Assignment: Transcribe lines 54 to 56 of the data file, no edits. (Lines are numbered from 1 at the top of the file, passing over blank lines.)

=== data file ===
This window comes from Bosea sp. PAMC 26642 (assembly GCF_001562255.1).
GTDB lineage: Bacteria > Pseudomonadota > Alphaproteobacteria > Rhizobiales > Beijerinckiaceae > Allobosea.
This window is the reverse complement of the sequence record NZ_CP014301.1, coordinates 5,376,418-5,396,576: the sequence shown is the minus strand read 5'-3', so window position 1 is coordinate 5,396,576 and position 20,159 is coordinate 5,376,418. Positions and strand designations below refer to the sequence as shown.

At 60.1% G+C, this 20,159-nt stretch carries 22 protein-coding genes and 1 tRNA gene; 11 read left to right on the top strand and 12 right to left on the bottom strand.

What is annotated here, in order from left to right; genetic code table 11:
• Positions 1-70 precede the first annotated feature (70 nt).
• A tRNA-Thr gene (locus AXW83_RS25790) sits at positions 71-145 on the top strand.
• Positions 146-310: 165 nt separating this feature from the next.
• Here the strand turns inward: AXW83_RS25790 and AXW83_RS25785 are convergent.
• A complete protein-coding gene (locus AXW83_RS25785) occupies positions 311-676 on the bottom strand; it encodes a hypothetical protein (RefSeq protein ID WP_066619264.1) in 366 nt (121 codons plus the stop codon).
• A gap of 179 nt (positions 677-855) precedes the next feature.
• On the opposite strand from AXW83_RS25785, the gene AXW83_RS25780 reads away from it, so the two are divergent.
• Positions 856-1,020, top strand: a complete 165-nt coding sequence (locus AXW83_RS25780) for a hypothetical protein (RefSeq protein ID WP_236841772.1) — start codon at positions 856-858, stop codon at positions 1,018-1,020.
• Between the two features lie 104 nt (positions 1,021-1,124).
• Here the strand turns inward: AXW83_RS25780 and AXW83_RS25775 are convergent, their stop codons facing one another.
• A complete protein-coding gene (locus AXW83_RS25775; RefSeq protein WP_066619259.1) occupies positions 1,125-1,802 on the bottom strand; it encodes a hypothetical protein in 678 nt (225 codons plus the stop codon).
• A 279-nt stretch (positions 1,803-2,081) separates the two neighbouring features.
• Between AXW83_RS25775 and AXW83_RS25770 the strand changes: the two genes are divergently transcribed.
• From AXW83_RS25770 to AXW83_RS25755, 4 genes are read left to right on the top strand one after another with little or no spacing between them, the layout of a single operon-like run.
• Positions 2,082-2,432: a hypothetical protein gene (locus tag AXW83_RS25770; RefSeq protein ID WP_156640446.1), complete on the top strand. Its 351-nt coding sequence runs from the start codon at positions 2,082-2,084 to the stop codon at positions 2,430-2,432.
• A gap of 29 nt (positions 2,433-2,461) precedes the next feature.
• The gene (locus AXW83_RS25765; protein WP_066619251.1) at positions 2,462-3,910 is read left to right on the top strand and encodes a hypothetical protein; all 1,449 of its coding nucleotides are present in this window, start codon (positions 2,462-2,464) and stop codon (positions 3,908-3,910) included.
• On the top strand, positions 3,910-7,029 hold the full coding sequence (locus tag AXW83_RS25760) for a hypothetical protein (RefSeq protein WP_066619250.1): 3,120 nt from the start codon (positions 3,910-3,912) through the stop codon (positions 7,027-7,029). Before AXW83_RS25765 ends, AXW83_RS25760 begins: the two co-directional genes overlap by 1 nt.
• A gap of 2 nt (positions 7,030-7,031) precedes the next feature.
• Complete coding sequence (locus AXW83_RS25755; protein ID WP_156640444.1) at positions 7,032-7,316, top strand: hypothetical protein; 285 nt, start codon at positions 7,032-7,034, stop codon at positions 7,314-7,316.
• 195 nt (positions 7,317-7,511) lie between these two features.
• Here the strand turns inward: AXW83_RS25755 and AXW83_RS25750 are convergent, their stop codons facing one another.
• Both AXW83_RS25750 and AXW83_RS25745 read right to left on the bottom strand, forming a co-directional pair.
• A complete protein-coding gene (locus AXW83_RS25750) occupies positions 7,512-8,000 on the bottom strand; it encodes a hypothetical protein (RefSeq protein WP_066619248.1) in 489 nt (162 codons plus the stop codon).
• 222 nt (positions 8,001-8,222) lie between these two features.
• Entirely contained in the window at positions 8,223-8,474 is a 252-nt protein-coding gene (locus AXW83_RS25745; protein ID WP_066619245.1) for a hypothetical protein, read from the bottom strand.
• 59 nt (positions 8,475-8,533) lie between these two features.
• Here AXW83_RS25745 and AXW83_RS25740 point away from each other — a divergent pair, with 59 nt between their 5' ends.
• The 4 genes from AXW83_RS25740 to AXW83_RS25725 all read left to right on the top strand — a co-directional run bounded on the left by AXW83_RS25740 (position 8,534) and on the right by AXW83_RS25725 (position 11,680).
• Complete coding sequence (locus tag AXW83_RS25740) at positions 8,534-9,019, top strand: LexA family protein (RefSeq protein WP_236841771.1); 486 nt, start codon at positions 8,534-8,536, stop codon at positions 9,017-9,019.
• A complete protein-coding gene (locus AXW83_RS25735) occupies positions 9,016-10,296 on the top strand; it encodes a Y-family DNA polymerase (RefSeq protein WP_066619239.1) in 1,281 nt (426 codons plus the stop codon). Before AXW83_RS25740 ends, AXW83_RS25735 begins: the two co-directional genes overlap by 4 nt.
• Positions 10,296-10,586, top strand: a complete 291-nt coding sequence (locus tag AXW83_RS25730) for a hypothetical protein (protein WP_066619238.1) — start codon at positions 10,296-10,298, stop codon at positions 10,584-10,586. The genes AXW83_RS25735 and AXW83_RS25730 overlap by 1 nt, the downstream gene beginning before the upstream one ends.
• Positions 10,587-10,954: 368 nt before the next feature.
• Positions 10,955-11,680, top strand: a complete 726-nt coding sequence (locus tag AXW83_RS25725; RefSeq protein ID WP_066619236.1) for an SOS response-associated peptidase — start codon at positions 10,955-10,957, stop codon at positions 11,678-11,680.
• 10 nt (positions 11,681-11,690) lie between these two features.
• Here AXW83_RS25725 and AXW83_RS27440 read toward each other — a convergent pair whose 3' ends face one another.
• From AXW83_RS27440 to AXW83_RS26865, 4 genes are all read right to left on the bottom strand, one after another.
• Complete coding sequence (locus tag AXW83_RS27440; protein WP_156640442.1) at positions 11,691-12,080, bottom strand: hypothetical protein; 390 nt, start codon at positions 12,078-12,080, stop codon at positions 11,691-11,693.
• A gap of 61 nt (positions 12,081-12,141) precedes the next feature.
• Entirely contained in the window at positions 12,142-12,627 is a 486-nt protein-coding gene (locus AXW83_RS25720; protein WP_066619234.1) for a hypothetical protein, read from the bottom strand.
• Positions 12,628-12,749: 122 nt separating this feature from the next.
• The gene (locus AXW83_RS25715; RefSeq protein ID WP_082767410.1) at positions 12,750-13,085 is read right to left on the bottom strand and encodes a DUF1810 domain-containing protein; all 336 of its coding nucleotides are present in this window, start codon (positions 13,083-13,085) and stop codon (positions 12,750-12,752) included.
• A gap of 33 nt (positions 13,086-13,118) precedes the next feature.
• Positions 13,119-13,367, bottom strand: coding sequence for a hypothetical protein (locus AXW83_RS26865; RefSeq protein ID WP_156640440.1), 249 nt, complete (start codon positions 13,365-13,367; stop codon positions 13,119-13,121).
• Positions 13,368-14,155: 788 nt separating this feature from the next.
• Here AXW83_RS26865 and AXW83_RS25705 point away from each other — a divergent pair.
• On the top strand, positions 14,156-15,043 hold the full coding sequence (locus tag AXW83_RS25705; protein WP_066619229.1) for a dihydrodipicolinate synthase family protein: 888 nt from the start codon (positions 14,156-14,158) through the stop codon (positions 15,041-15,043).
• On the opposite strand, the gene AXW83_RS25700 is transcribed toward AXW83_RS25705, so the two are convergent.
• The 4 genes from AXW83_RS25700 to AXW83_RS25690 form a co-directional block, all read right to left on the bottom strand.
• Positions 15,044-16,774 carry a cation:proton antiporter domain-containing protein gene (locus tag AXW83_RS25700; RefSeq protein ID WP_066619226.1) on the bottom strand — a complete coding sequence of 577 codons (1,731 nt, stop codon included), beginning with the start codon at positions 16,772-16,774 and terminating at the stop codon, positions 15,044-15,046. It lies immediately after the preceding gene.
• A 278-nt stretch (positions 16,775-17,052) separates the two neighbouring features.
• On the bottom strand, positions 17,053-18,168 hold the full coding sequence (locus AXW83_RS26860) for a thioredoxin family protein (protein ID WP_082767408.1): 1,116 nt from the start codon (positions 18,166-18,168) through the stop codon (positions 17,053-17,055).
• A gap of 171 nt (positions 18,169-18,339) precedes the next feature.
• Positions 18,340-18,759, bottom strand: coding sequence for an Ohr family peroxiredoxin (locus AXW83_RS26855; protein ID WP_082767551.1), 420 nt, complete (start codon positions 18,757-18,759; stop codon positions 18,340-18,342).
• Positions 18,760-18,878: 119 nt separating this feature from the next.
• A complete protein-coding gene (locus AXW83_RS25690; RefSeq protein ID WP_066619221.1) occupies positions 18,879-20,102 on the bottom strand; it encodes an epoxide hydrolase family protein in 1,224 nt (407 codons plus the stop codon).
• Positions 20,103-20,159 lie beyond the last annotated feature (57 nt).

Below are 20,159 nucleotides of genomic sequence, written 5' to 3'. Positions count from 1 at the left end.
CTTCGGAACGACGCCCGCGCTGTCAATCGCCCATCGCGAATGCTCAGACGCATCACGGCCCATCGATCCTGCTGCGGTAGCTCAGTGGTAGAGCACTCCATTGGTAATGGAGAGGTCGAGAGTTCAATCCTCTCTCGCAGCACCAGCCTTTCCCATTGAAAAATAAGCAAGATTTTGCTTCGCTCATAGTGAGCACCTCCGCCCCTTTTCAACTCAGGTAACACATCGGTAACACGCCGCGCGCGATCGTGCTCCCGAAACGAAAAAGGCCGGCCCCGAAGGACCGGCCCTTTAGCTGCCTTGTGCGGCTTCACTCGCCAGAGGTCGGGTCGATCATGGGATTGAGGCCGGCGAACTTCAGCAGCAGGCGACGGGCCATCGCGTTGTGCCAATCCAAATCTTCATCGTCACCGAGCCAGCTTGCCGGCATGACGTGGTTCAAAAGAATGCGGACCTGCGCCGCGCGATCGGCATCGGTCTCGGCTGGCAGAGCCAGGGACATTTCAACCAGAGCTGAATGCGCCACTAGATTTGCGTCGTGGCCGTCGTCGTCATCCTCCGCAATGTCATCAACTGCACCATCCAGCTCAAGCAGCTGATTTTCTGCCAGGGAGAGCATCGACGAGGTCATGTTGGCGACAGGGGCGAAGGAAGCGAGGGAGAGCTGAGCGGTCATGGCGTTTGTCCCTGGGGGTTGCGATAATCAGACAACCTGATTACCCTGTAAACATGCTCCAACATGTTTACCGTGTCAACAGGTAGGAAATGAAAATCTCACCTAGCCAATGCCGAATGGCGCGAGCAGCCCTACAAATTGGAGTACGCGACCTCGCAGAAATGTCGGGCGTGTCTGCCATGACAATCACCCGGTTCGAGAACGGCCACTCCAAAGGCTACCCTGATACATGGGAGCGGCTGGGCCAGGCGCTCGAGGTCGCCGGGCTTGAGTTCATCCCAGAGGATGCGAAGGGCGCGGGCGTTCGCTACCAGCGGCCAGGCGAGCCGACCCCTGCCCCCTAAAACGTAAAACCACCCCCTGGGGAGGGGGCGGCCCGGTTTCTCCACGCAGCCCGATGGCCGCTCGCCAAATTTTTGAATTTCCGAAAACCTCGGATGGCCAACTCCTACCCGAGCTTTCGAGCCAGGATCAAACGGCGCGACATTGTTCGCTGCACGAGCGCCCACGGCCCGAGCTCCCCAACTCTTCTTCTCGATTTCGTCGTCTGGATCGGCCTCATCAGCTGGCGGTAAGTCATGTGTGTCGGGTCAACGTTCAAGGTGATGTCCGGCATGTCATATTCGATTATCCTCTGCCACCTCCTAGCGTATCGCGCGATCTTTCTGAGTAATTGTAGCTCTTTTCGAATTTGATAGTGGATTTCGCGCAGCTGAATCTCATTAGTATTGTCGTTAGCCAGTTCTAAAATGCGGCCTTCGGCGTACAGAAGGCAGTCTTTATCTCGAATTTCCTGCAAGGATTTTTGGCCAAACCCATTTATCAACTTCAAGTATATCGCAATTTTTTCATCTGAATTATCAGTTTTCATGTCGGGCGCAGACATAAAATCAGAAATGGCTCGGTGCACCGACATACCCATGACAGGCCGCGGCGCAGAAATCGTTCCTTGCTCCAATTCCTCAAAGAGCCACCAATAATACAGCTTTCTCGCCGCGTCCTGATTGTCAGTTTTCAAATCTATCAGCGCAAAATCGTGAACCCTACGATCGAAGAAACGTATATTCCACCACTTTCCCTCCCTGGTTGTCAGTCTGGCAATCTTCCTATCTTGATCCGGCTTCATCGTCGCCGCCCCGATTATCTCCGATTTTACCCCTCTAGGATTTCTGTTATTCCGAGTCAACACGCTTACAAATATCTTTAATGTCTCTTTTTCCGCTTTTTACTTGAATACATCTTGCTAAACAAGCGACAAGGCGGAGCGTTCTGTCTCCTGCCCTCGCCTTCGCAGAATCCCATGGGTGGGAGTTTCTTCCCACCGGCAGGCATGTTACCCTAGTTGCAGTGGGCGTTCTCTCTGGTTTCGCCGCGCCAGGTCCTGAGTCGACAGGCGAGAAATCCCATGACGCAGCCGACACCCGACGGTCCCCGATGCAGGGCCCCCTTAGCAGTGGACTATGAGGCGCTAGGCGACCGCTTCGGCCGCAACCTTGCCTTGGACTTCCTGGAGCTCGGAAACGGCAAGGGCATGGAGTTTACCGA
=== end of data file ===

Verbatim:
• The 4 genes from AXW83_RS25700 to AXW83_RS25690 form a co-directional block, all read right to left on the bottom strand.
• Positions 15,044-16,774 carry a cation:proton antiporter domain-containing protein gene (locus tag AXW83_RS25700; RefSeq protein ID WP_066619226.1) on the bottom strand — a complete coding sequence of 577 codons (1,731 nt, stop codon included), beginning with the start codon at positions 16,772-16,774 and terminating at the stop codon, positions 15,044-15,046. It lies immediately after the preceding gene.
• A 278-nt stretch (positions 16,775-17,052) separates the two neighbouring features.